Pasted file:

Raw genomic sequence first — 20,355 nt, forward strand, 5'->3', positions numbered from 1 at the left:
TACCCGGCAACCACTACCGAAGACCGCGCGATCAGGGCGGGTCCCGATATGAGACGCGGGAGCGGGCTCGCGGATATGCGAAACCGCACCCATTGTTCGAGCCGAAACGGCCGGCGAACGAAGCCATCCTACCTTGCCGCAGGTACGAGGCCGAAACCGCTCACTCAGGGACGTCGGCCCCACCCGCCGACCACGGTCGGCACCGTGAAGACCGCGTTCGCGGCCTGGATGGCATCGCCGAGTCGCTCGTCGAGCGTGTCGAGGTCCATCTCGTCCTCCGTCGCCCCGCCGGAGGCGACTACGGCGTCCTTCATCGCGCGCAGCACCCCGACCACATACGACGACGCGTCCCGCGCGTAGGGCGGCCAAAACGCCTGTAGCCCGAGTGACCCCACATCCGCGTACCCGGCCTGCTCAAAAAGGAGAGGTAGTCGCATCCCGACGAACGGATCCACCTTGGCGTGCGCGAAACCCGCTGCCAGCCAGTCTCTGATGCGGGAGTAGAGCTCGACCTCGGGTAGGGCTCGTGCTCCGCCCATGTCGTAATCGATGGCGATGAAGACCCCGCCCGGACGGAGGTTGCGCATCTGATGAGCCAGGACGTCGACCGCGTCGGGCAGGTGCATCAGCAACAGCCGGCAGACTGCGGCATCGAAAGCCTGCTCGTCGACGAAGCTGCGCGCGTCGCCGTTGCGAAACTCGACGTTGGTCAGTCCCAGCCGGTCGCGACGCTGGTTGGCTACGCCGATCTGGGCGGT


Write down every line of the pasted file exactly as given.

Raw genomic sequence first — 20,355 nt, forward strand, 5'->3', positions numbered from 1 at the left:
TACCCGGCAACCACTACCGAAGACCGCGCGATCAGGGCGGGTCCCGATATGAGACGCGGGAGCGGGCTCGCGGATATGCGAAACCGCACCCATTGTTCGAGCCGAAACGGCCGGCGAACGAAGCCATCCTACCTTGCCGCAGGTACGAGGCCGAAACCGCTCACTCAGGGACGTCGGCCCCACCCGCCGACCACGGTCGGCACCGTGAAGACCGCGTTCGCGGCCTGGATGGCATCGCCGAGTCGCTCGTCGAGCGTGTCGAGGTCCATCTCGTCCTCCGTCGCCCCGCCGGAGGCGACTACGGCGTCCTTCATCGCGCGCAGCACCCCGACCACATACGACGACGCGTCCCGCGCGTAGGGCGGCCAAAACGCCTGTAGCCCGAGTGACCCCACATCCGCGTACCCGGCCTGCTCAAAAAGGAGAGGTAGTCGCATCCCGACGAACGGATCCACCTTGGCGTGCGCGAAACCCGCTGCCAGCCAGTCTCTGATGCGGGAGTAGAGCTCGACCTCGGGTAGGGCTCGTGCTCCGCCCATGTCGTAATCGATGGCGATGAAGACCCCGCCCGGACGGAGGTTGCGCATCTGATGAGCCAGGACGTCGACCGCGTCGGGCAGGTGCATCAGCAACAGCCGGCAGACTGCGGCATCGAAAGCCTGCTCGTCGACGAAGCTGCGCGCGTCGCCGTTGCGAAACTCGACGTTGGTCAGTCCCAGCCGGTCGCGACGCTGGTTGGCTACGCCGATCTGGGCGGT